Prediabetes Elevates the Risk of Developing Cancer

A recent metaanalysis suggests that prediabetes increases the risk of developing certain cancers, particularly in tissues located near the gastrointestinal tract.

A recent metaanalysis suggests that prediabetes increases the risk of developing certain cancers, particularly in tissues located near the gastrointestinal tract.

On September 11, 2014, researchers Huang et al published a metaanalysis in the journal Diabetologia evaluating the risk of developing cancer in patients with prediabetes. Researchers identified prospective cohort studies using several databases, including PubMed, EMBASE and the Cochrane Library.

Studies were vetted by 2 independent reviewers, and were grouped for analysis in clusters of studies that were similar in study characteristics and inclusion criteria. For instance, studies varied in several ways, including the end points evaluated, the age of participants, the sex of participants, follow up duration, and participant ethnicity.

Of 891,426 participants in 16 prospectively-designed studies, investigators identified a significant 15% increase in the overall risk of cancer among patients with prediabetes (relative risk 1.15; 95% CI 1.06 to 1.23). Upon subgroup analysis, this result held true across patients with a range of ages, in patients of several ethnicities, and over diverse follow-up durations.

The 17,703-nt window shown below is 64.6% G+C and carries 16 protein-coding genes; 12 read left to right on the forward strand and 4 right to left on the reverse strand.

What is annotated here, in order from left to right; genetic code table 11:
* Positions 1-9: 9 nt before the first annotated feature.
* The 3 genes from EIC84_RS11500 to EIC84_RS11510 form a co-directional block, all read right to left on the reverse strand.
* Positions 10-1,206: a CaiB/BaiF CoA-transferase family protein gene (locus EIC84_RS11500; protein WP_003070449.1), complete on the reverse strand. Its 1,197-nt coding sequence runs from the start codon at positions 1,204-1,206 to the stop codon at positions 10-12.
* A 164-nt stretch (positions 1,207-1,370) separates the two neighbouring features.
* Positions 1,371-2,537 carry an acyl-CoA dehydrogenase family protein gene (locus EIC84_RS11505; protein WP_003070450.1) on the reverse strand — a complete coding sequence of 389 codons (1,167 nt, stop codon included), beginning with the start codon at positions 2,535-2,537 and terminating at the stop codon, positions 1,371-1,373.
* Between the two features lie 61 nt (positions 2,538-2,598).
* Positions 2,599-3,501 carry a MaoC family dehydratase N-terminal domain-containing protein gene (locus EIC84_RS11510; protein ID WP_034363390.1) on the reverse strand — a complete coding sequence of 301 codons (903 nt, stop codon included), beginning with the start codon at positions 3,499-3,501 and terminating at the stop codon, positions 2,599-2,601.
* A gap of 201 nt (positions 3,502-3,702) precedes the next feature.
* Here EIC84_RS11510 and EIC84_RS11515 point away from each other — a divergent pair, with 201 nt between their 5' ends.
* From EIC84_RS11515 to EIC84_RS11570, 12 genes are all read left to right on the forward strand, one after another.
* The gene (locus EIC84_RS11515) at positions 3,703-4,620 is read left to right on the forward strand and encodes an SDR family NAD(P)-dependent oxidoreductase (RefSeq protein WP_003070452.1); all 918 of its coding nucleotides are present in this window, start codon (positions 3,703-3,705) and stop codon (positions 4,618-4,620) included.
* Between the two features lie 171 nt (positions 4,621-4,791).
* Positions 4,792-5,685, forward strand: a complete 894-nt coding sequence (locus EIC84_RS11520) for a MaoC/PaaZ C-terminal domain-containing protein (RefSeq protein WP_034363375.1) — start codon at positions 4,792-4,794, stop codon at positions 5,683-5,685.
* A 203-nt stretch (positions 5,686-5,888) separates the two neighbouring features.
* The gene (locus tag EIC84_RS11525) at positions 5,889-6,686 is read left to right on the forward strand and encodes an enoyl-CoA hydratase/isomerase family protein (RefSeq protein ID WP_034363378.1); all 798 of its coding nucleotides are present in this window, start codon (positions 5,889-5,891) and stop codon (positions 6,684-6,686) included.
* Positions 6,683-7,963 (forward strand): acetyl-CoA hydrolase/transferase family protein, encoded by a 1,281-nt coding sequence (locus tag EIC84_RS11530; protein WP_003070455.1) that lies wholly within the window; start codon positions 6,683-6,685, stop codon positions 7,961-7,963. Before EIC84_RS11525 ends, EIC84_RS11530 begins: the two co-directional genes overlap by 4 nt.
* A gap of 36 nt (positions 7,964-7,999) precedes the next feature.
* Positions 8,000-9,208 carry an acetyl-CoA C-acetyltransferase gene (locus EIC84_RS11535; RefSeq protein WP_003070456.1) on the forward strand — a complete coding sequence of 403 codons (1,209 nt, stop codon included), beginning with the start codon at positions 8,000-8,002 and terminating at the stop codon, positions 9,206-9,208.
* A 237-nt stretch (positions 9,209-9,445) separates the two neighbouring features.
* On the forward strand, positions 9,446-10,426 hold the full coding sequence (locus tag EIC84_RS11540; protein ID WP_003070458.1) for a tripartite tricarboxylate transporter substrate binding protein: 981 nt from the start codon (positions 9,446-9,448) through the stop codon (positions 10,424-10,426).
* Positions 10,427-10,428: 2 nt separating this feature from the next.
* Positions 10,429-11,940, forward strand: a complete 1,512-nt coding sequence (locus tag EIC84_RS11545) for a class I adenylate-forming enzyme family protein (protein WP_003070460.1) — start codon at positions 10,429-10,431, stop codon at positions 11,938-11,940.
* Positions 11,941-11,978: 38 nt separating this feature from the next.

According to Huang et al, prediabetes appears to increase the risk of stomach cancer, colorectal cancer, liver cancer, pancreatic cancer, breast cancer, and endometrial cancer. Of these cancers, those located in the tissues of, or adjoining, the gastrointestinal tract seemed to be most strongly associated with prediabetes (including liver, endometrial, stomach, and colorectal cancers). However, there was no association found between prediabetes and lung cancer, prostate cancer, ovarian cancer, kidney cancer, or bladder cancer.

A consensus report published in the journal Diabetes Care in 2010 confirms the association between cancer and diabetes. Scientists have questioned whether this association is due to diabetes itself, or due to the effect of treatments for diabetes. The fact that patients with prediabetes have an increased risk of developing cancer—even in the absence of treatment—suggests that the disease process of diabetes itself, and not the treatments for the condition, are the cause of the increased risk of cancer.

References:

  • Huang Y, Cai X, Qiu M, et al. Prediabetes and the risk of cancer: a meta-analysis. Diabetologia. 2014.
  • Giovannucci E, Harlan DM, Archer MC, et al. Diabetes and cancer: a consensus report. Diabetes Care. 2010;33(7):1674-1685.